Peter inspects the jib and tells us the thread on the suncover is burned and needs to be restitched, which is normal, and that the canvass is still good. He can repair it for about $250. Sounds better than buying a new or a used sail.

Peter

Peter

We tell Peter that we are “on a budget” and that we could work and help him if this will bring the price down. Turns out, he has an old wooden sign to be repaired and he hires us to do the job, Ivo will do the woodwork and I will do the artwork. He will repair our sail and we will repair his sign, no money involved. Barter. How cool is this!

Barter is a system of exchange by which goods or services are directly exchanged for other goods or services without using a medium of exchange, such as money… Barter usually replaces money as the method of exchange in times of monetary crisis, such as when the currency may be either unstable (e.g., hyperinflation or deflationary spiral) or simply unavailable for conducting commerce. [From Wikipedia]

I think barter is a better micro economic system of exchange as it creates relationships and is a lot more satisfying and ultimately creates a sense of community where people interact with one another helping each other using their particular skills on friendly basis. Plus, it is a better option for people low on cash or who don’t want to deal with cash, like us. From now on, we will try to do this as much as possible.

Mira and Peter working on a sail in Peter's loft

Mira and Peter working on a sail in Peter’s loft

The next week we spend at Peter’s loft listening to some good old blues songs, helping to remove the old stitches from the suncover and fixing the sign while he sits behind his sawing machine and works on our jib. We like Peter who is all about adventure and sailing, a bit of an anarchist like ourselves. In the past, he and his late wife have organized and participated in regattas and races to Cuba many times.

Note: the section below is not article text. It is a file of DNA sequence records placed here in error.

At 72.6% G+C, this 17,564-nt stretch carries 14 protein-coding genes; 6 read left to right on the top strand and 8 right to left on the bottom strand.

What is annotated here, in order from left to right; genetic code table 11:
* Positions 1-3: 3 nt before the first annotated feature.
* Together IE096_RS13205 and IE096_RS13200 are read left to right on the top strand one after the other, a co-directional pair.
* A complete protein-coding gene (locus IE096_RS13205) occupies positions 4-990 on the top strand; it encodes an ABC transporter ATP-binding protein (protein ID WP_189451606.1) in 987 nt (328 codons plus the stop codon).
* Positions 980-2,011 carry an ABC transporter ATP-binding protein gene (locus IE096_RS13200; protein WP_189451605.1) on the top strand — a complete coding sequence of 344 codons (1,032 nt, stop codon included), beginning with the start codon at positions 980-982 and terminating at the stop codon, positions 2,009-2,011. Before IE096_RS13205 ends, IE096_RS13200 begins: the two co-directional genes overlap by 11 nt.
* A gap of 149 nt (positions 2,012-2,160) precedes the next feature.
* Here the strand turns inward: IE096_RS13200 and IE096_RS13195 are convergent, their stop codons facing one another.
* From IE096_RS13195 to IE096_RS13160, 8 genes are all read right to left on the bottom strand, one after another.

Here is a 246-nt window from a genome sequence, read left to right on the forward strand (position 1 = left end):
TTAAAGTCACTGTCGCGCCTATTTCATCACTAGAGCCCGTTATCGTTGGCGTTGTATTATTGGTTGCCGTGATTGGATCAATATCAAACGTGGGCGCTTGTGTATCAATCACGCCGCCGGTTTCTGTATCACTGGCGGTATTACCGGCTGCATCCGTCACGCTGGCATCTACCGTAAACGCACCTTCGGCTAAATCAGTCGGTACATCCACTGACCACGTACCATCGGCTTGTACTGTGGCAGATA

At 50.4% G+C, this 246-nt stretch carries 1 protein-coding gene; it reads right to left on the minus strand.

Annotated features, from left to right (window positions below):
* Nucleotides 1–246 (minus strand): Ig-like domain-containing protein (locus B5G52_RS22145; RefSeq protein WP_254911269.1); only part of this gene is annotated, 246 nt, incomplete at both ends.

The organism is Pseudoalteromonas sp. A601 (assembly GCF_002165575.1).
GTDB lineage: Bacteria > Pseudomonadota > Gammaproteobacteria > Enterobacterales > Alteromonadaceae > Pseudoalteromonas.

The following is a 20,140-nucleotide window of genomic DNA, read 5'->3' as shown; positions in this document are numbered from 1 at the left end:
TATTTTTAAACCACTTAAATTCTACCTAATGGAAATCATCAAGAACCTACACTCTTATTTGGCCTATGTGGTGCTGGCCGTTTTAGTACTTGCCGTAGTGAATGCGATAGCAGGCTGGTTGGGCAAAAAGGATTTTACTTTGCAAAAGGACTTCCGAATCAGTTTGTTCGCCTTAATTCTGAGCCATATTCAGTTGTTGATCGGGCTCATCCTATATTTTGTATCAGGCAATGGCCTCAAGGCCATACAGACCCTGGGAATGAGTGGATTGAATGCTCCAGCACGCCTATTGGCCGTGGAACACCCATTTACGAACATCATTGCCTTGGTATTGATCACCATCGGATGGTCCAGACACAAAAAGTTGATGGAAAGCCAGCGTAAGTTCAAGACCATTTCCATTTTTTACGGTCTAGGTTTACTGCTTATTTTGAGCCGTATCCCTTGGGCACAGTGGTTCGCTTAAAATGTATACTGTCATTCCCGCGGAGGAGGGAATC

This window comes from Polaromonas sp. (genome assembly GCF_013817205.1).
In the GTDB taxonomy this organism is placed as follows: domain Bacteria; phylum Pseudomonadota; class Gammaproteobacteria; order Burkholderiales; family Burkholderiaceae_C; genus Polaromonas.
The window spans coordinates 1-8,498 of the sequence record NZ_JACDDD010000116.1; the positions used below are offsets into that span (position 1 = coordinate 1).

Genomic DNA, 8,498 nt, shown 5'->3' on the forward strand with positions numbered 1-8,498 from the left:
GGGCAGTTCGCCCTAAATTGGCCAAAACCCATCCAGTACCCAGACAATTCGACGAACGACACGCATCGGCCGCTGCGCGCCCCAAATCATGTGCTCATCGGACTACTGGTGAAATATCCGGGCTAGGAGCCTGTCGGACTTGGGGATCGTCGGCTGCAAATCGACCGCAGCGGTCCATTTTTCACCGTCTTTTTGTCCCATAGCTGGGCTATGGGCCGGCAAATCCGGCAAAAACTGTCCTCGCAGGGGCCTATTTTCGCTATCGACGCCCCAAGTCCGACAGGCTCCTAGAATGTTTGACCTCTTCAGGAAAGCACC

Ivo repairs Peter's wooden sign

Ivo repairs Peter’s wooden sign

Thus, we not only had our jib fixed without spending money, but we also learned a lot about fixing sails. Also, we made a new good friend who is also a good sailor and who enjoyed snorkelling and sailing with us on Fata Morgana, teaching us valuable tricks about tacking with a catamaran, for example. I suspect, we will go out sailing and snorkelling some more while we are still in Key West, Florida, plus, we will probably make a dodger for our boat with Peter’s help, we’ll see about this.

The sign is ready

The sign is ready

Thank you Peter!

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The Shrimp Who Became a Shark

June 27, 2013 Key West, Florida

I wake up one morning to find a small transparent shrimp on the steps of our boat. Looks like a suicide.

Next day Ivo finds another one. And another one the day after. A dead shrimp becomes a part of our morning routine. We wake up, we make coffee, and we collect the inevitable shrimp.

The first (or second) dead shrimp

The first (or second) dead shrimp

There must be a shrimp kingdom beneath our boat, Fata Morgana. The shrimp king, a fat orange fellow with long antennas, probably had concluded, after a restless night full of hallucinations, that Fata Morgana is a powerful shrimp goddess. One who’s anger and might could annihilate in a minute the entire shrimp population for no particular reason. “Therefore, he had announced to all, sacrifice is needed to appease the powerful goddess hovering above our shrimp kingdom”.